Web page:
How Financially Sustainable Are Christian Colleges?

Bain and Co. logo“Higher education in the United States is at a tipping point.” So conclude Jeff Denneen and Tom Dretler in their 2012 paper, “The financially sustainable university” — one in a series of “Bain Briefs,” as it was produced by Bain & Co., with Sterling Partners (management consulting and private equity firms, respectively). Noting some of the financial challenges facing higher education — in short: “Institutions have more liabilities, higher, debt service and increasing expense without the revenue or the cash reserves to back them up” — Denneen and Dretler argue that colleges and universities can no longer simply pass on the costs through higher tuition, rely on government support, or grow their way out of problems. Based on their analysis of changes in expense ratio (“income as a percentage of revenue”) and equity ratio (“equity as a percentage of assets”) over the period 2005-2010, they conclude that one-third of American colleges and universities are “financially unsustainable.”

The report is accompanied by a website that places nearly 1700 colleges and universities on a matrix: financially sustainable, financially unsustainable, or at risk of slipping into the “unsustainable” category.

Their analysis has not gone uncriticized. In the Chronicle of Higher Education, Denneen himself acknowledged that he and Dretler focused on a five-year period that ended with many institutions’ endowments suffering major losses that have since rebounded somewhat as the stock market has recovered. I have my own reservations, which I’ll get into as this post goes on. But I’m trying to let it challenge my instinctive response to the financial crisis that Bethel, like so many tuition-driven schools, is facing: namely, that we just need to ride it out.

Thanks a 6% increase in expense ratio and a 19% decrease in equity ratio (and that with a small endowment to start with — more to come), Bethel falls in the least sustainable of the unsustainable boxes on the Bain matrix.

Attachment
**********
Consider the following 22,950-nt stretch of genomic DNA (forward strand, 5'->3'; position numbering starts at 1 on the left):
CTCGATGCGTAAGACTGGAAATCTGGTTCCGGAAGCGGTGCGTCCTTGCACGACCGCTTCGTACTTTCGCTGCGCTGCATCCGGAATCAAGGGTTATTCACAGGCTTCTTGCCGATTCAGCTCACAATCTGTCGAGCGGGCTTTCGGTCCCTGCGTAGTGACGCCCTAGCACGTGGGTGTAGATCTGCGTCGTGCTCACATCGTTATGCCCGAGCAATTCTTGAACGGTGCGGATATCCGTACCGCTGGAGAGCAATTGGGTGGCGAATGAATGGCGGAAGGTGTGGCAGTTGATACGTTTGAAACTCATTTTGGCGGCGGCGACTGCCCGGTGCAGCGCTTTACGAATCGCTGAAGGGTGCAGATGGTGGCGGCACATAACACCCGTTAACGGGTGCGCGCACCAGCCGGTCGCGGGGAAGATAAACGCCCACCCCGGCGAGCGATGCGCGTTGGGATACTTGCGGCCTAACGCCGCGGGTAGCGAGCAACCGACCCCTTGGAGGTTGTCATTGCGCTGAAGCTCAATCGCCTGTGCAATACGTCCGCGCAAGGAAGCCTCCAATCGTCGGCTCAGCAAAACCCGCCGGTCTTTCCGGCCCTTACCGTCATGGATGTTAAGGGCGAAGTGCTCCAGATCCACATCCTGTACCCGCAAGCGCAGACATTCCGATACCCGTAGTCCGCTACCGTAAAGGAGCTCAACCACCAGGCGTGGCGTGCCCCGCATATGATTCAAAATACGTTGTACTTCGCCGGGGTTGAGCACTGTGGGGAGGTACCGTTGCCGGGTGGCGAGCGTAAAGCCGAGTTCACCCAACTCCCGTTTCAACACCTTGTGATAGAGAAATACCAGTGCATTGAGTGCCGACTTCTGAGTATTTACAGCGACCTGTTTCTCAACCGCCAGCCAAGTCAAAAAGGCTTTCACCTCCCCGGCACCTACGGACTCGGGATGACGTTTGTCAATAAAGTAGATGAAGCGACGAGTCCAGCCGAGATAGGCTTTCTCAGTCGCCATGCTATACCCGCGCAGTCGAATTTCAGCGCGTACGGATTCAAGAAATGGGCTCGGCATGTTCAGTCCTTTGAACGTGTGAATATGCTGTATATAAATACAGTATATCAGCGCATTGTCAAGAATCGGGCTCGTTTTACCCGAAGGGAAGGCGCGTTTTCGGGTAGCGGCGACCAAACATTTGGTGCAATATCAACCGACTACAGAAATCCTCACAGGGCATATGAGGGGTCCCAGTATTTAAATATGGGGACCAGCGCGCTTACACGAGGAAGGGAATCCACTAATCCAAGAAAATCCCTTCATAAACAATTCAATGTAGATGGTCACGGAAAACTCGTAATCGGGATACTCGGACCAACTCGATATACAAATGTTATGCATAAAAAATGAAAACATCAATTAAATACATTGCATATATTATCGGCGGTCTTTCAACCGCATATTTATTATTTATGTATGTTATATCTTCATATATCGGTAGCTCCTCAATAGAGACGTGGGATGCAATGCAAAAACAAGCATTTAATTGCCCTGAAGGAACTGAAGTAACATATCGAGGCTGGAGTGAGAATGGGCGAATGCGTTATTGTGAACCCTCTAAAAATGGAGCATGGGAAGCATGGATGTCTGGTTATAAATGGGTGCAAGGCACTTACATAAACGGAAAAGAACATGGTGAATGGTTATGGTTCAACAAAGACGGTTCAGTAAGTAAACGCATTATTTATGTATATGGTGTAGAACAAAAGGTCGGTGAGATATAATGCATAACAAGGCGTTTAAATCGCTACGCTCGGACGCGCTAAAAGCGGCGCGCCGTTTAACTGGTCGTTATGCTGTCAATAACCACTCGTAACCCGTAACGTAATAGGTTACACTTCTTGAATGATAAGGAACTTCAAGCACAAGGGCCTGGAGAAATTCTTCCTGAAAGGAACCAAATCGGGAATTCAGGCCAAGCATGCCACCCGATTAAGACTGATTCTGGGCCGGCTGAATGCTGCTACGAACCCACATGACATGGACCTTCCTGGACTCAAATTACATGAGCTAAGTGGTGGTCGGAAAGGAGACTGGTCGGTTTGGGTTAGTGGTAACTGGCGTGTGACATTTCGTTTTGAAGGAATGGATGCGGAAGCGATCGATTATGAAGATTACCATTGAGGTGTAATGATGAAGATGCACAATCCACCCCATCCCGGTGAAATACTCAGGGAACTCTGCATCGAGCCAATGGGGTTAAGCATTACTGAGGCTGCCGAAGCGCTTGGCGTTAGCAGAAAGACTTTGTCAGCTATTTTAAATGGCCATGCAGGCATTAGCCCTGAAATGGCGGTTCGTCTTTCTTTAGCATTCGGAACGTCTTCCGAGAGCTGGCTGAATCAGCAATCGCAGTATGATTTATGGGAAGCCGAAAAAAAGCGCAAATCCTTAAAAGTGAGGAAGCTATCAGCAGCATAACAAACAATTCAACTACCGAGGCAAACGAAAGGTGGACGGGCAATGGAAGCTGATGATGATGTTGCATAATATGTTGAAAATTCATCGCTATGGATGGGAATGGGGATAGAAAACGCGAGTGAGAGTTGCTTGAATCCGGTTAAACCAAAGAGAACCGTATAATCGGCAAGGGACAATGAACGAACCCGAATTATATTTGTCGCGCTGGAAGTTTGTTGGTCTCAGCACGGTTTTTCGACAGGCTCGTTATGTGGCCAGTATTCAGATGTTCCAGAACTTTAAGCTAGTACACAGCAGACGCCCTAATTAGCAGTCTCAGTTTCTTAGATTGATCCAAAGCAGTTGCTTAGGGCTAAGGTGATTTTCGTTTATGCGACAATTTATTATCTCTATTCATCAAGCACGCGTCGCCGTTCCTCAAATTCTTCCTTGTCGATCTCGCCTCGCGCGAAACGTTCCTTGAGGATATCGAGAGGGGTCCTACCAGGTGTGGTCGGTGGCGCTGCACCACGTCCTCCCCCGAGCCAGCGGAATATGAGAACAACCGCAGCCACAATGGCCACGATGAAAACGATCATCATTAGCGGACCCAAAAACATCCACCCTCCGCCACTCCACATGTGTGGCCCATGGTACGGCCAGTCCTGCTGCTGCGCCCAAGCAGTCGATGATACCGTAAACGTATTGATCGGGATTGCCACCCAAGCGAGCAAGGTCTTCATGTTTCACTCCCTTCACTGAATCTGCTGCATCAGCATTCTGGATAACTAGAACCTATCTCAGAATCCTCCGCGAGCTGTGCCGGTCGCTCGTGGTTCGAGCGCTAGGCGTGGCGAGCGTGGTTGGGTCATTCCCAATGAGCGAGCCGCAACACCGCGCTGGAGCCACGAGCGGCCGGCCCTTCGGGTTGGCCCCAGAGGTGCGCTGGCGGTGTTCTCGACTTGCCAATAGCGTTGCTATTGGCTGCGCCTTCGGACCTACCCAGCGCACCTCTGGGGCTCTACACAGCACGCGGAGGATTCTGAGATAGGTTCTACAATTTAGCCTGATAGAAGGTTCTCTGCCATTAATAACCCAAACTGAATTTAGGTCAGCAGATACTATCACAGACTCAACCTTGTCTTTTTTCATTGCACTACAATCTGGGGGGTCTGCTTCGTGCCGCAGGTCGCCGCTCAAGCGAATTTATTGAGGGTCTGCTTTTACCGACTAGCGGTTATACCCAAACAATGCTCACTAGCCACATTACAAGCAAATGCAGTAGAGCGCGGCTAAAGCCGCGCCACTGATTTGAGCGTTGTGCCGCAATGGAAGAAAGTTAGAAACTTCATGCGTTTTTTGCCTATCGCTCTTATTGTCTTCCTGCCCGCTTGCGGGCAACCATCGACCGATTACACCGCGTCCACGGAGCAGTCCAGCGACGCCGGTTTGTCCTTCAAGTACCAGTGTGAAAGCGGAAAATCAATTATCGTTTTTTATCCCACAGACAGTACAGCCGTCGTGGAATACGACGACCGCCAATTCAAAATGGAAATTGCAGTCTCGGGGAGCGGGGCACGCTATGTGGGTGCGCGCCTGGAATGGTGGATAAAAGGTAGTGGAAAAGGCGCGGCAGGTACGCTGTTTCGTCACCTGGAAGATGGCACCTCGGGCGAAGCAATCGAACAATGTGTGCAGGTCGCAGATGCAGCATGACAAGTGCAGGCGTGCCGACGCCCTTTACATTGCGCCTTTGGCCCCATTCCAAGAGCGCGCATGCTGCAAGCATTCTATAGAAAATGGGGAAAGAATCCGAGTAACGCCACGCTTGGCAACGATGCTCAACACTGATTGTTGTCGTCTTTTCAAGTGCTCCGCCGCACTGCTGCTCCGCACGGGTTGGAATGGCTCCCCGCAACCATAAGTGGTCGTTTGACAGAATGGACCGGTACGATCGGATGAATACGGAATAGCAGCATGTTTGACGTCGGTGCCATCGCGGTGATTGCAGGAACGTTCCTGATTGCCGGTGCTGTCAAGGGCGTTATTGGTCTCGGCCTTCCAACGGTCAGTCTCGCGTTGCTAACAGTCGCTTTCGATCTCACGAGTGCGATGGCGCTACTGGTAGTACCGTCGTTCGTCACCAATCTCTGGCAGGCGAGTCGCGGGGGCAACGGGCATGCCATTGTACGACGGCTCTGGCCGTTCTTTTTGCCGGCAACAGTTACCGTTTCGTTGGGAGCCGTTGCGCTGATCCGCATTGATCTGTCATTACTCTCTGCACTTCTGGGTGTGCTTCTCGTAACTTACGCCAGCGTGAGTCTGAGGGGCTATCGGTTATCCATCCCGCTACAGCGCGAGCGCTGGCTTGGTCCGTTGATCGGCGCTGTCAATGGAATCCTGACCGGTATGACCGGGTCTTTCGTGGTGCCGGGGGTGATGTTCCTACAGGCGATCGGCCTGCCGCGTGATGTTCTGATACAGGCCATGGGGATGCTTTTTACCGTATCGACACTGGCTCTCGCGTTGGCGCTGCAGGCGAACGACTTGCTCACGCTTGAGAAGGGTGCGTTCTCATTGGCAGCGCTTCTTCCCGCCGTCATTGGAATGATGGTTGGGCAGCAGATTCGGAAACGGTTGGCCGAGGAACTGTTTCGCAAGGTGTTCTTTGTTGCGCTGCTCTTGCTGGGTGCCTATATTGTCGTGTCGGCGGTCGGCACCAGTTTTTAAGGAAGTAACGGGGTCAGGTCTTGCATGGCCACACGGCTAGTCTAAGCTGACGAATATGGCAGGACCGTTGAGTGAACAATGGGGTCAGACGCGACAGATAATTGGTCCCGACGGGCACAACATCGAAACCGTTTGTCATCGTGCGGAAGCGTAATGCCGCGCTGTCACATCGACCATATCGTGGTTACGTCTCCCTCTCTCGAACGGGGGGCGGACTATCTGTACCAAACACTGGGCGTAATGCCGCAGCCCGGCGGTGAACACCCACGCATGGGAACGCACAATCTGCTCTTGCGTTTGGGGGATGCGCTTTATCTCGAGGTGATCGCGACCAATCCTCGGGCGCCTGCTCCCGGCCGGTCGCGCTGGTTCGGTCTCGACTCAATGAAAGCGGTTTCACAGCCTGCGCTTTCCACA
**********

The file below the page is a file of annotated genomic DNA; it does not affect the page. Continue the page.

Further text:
But misery loves company, so I thought I might take a look at one of my favorite data sets — the evangelical colleges and universities that make up the Council for Christian Colleges and Universities (CCCU) — to see how they’re doing financially. Here’s where they fell on the Bain matrix (111 of the CCCU’s 115 American members are included):

Vandiver Hall, Anderson University
Vandiver Hall at Anderson University (SC) – Creative Commons (Good Grades)

Sustainable: Anderson (SC), Biola, California Baptist, Cedarville, College of the Ozarks, Concordia-Irvine, Corban, Cornerstone, Crown, Dordt, Eastern, Emmanuel, Geneva, George Fox, Grace, Greenville, Hannibal-LaGrange, Hope International, John Brown, Kentucky Christian, Lee, LeTourneau, Louisiana College, Messiah, Missouri Baptist, Mount Vernon Nazarene, North Central, North Greenville, Nyack, Oklahoma Wesleyan, Oral Roberts, Simpson, Southwest Baptist, Spring Arbor, Toccoa Falls, Trinity Christian, Trinity International, Union, Williams Baptist, York.

At risk: Abilene Christian, Asbury, Belhaven, Bluffton, Carson-Newman, Charleston Southern, Colorado Christian, Covenant, Dallas Baptist, East Texas Baptist, Eastern Nazarene, Fresno Pacific, Goshen, Houghton, Houston Baptist, Howard Payne, Indiana Wesleyan, Judson (IL), King, Milligan, Mississippi College, Northwest Nazarene, Northwestern (IA), Oklahoma Baptist, Olivet Nazarene, Point Loma Nazarene, Roberts Wesleyan, Seattle Pacific, Shorter, Southeastern, Southern Wesleyan, Taylor, Univ. of the Southwest, Vanguard, Waynesburg, Wheaton.